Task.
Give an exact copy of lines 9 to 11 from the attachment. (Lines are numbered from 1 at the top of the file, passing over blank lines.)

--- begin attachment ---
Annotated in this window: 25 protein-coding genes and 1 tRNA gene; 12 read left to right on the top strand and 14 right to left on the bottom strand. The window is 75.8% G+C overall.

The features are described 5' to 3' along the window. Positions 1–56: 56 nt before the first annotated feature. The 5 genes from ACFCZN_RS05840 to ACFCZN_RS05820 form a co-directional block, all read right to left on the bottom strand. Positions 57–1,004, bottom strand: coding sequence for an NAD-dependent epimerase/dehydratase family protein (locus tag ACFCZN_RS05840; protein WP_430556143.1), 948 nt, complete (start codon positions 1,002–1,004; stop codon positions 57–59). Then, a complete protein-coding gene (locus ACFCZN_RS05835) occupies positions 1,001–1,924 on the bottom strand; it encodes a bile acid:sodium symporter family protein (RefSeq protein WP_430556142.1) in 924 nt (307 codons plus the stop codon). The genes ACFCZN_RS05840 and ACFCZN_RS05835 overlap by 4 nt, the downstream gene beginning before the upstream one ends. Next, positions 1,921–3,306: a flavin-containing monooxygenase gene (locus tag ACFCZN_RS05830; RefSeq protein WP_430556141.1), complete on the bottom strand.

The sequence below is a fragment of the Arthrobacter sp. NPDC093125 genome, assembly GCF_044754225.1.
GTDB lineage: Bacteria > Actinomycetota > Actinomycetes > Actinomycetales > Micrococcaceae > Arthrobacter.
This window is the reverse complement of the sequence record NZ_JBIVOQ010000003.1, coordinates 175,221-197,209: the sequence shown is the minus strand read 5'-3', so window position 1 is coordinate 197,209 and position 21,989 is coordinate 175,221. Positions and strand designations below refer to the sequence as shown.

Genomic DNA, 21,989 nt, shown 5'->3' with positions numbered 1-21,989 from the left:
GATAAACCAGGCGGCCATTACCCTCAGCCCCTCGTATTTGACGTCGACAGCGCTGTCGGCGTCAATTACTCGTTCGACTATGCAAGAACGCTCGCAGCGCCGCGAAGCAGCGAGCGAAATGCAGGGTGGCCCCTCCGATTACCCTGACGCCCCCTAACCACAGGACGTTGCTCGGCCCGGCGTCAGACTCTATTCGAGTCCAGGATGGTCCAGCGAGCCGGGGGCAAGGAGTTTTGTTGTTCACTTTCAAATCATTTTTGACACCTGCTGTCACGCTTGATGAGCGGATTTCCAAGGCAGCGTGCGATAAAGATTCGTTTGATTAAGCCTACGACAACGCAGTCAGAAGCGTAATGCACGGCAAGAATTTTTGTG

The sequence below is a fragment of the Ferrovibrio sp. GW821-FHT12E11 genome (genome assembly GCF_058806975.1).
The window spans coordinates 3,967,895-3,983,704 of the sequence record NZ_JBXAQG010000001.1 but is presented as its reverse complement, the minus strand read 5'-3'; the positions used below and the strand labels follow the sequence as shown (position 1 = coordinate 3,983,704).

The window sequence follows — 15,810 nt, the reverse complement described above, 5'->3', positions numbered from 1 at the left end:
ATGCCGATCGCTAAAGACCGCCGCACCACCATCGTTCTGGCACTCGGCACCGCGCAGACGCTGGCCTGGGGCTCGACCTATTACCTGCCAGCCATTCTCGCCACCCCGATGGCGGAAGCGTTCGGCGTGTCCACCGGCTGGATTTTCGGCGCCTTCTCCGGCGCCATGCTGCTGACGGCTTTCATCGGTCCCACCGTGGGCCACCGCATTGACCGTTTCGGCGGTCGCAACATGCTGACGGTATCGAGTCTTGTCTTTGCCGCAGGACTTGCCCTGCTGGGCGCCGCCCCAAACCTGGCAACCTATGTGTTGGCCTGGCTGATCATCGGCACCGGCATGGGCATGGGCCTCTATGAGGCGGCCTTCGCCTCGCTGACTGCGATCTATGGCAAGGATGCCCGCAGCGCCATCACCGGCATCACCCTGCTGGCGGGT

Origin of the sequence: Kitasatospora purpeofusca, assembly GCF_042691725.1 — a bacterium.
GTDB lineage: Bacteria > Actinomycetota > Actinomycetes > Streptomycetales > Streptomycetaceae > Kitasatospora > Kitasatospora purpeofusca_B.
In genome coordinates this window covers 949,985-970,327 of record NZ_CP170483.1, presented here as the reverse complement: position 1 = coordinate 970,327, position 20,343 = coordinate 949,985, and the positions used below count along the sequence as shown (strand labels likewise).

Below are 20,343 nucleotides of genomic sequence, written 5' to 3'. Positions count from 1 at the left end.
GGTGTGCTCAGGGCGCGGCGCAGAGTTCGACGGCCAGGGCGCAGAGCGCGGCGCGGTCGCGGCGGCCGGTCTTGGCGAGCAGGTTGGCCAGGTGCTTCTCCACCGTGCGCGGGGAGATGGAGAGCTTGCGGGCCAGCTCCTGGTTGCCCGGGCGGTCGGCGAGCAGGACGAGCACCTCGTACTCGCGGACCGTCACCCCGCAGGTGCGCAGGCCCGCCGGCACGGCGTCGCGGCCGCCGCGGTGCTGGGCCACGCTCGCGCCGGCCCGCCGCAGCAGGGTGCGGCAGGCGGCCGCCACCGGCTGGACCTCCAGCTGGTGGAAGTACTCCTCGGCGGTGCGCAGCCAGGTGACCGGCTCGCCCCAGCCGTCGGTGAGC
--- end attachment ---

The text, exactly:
The window spans coordinates 3,967,895-3,983,704 of the sequence record NZ_JBXAQG010000001.1 but is presented as its reverse complement, the minus strand read 5'-3'; the positions used below and the strand labels follow the sequence as shown (position 1 = coordinate 3,983,704).

The window sequence follows — 15,810 nt, the reverse complement described above, 5'->3', positions numbered from 1 at the left end:
ATGCCGATCGCTAAAGACCGCCGCACCACCATCGTTCTGGCACTCGGCACCGCGCAGACGCTGGCCTGGGGCTCGACCTATTACCTGCCAGCCATTCTCGCCACCCCGATGGCGGAAGCGTTCGGCGTGTCCACCGGCTGGATTTTCGGCGCCTTCTCCGGCGCCATGCTGCTGACGGCTTTCATCGGTCCCACCGTGGGCCACCGCATTGACCGTTTCGGCGGTCGCAACATGCTGACGGTATCGAGTCTTGTCTTTGCCGCAGGACTTGCCCTGCTGGGCGCCGCCCCAAACCTGGCAACCTATGTGTTGGCCTGGCTGATCATCGGCACCGGCATGGGCATGGGCCTCTATGAGGCGGCCTTCGCCTCGCTGACTGCGATCTATGGCAAGGATGCCCGCAGCGCCATCACCGGCATCACCCTGCTGGCGGGT